It sounded like a good idea to most Florida voters in 1992: Limit the amount of time legislators can stay in office to eight years in the House and Senate. Proponents of the measure argued that it would help break the bonds between lawmakers and lobbyists and usher in a new era of less corruptible lawmakers.
It hasn't worked that way. Lobbyists have more influence than ever before. With their decades of experience in passing legislation, lobbyists often serve as the tutors to the new, inexperienced lawmakers. Term limits encourage more short-term thinking, with legislators focused on moves with quick political rewards. Term limits also have created a dynamic that forces majority party lawmakers to pick a House or Senate leader nearly six years in advance. And it has only heightened the legislator-turned-lobbyist phenomenon, with most lawmakers using the Legislature as a training ground for the lobbying corps or other elected office.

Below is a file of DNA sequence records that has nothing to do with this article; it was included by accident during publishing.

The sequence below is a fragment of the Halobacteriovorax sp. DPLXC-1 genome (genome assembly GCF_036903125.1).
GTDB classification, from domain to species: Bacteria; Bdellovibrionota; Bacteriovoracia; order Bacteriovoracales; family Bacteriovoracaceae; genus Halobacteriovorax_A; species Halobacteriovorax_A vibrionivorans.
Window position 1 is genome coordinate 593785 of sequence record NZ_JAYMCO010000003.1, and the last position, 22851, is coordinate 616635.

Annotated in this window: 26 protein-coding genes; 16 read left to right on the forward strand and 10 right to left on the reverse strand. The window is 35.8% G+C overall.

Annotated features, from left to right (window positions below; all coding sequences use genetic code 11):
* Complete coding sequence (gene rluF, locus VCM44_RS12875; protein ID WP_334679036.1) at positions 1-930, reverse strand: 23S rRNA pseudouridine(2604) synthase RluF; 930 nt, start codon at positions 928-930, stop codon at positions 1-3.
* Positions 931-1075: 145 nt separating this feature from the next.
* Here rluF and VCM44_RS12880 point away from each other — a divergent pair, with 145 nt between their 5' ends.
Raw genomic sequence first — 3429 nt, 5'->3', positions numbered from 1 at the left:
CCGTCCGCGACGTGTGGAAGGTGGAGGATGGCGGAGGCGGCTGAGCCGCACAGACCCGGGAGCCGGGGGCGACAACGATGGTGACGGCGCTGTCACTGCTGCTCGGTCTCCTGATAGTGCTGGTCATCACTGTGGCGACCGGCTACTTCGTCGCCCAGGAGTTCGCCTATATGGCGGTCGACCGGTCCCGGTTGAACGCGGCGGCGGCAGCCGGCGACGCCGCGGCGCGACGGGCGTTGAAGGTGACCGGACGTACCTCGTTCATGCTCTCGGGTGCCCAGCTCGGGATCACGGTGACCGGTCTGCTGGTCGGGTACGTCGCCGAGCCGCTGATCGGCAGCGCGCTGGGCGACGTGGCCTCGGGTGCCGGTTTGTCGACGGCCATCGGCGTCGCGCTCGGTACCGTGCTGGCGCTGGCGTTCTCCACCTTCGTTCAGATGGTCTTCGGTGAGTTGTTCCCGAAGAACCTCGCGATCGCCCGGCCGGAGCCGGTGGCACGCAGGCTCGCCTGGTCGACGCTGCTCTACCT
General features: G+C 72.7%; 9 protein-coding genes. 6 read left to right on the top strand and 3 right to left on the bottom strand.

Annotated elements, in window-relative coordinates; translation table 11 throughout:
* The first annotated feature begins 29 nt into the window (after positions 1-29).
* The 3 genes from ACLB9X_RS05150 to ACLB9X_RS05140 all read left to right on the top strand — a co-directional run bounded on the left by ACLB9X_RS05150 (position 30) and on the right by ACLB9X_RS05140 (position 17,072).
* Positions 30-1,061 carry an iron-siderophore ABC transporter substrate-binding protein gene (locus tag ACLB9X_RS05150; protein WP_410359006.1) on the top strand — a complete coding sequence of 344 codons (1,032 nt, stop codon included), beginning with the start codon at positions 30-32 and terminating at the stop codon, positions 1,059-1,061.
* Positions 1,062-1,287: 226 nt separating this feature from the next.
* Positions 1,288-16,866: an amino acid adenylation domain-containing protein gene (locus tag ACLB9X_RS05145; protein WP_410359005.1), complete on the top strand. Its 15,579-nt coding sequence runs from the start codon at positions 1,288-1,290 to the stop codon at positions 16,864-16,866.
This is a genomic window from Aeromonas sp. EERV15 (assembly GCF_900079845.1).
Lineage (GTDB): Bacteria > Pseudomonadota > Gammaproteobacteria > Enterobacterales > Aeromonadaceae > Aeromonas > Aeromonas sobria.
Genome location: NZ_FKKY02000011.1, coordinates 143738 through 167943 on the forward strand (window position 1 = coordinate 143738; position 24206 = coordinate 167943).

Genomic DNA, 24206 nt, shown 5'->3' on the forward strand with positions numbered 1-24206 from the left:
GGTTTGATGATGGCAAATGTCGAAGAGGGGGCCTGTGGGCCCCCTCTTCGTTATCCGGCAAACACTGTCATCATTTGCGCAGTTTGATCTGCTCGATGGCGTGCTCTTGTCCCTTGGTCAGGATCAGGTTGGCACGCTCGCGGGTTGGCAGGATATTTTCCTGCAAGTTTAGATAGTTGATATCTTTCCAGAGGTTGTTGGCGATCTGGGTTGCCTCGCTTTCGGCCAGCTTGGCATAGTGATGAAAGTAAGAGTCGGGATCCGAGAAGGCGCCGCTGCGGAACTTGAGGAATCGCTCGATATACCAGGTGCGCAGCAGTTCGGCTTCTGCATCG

Term limits have brought some good, however. Thanks in part to these limits and redistricting, we now have a more diverse Legislature. Twenty-seven percent of the Florida Legislature is black and Hispanic vs. 12% in 1992. It's also created a more even playing field among lobbyists, reducing the risk of one lobbyist linking up with a powerful lawmaker and obtaining a free pass for their clients' wish lists.
A better idea would be for the Legislature to introduce a constitutional amendment to lengthen term limits from eight years to 12, creating some breathing room for elected officials to focus on learning the issues and their jobs as representatives while still limiting how long they can serve.